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United States Department of Agriculture

Agricultural Research Service

Title: A Thermoprotective Role for Sorbitol in the Silverleaf Whitefly

Authors
item Wolfe, Gregory
item Hendrix, Donald
item Salvucci, Michael

Submitted to: Science
Publication Type: Peer Reviewed Journal
Publication Acceptance Date: July 22, 1998
Publication Date: N/A

Interpretive Summary: The silverleaf whitefly (Bemisia argentifolii) is a major agronomic pest that causes severe damage to a variety of crop species including cotton. Whiteflies are particularly destructive in warmer climates and they thrive even in such hot arid regions as the desert southwest of the United States. Whiteflies feed on plant sap to obtain nutrients including sugars and amino acids. In this study we examined the effect of elevated temperature on sugar metabolism in this insect. Our results demonstrate that whiteflies synthesize and accumulate sorbitol in response to both high temperature, and to high dietary sugar concentration. Sorbitol belongs to a group of compounds known to protect various animals against temperature extremes and from desiccation. These results indicate that the synthesis of sorbitol plays an important role in the whiteflies ability to withstand high temperature and maintain proper osmotic balance.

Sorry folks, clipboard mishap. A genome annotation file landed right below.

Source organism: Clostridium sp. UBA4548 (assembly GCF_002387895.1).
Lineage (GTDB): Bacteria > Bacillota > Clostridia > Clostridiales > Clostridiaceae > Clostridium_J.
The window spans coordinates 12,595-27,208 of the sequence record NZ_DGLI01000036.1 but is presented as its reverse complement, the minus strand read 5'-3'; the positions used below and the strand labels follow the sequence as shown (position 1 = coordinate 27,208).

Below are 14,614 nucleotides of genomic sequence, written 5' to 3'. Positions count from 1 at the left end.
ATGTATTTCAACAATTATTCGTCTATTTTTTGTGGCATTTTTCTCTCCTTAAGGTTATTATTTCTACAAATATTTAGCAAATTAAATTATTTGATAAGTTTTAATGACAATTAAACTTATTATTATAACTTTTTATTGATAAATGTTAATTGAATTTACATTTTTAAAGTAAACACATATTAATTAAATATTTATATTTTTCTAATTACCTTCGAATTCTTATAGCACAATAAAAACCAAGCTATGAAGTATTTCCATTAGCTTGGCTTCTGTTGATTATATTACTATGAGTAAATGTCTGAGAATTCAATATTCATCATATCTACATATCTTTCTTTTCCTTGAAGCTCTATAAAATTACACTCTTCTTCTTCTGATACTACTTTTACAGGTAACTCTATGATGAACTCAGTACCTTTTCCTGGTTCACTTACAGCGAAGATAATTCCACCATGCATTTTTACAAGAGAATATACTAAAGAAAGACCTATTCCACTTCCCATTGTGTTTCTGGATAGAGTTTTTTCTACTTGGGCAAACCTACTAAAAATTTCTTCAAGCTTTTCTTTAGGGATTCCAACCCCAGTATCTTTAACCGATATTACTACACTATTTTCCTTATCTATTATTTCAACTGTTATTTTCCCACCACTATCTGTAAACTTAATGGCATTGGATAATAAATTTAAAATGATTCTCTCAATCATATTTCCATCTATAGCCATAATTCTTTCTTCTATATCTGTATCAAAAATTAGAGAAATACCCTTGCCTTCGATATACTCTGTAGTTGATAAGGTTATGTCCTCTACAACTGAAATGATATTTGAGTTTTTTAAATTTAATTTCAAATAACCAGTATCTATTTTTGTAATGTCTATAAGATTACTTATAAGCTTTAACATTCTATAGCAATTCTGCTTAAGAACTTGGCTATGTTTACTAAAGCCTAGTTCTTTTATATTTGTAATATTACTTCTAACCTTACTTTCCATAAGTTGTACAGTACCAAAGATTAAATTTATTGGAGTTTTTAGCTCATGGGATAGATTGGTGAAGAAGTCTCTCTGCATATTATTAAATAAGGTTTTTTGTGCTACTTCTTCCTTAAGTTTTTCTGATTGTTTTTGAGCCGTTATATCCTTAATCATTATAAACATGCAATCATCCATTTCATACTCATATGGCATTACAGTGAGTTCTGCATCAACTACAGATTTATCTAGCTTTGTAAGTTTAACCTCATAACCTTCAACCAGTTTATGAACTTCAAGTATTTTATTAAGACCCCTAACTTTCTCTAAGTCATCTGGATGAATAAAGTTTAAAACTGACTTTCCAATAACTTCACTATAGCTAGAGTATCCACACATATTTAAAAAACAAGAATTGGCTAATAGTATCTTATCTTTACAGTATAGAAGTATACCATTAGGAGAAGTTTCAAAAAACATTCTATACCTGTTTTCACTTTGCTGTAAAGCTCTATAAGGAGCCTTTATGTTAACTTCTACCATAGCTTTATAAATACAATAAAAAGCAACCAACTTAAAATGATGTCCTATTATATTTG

Technical Abstract: The silverleaf whitefly is a major agronomic pest in tropical and subtropical regions. The large surface area to volume of this small insect makes it particularly susceptible to desiccation and thermal stress. Measurements of polyol content showed that sorbitol levels in the whitefly were ten-fold higher at 42 than at 25 deg. C, and fluctuated diurnally. Both temperature and dietary sucrose concentration were key factors influencing sorbitol accumulation. Sorbitol synthesis in the whitefly was unconventional, involving conversion of fructose by an NADPH- dependent ketose reductase. We propose that accumulation of sorbitol serves as a mechanism for thermo/osmoprotection in this insect.

Last Modified: 8/22/2014
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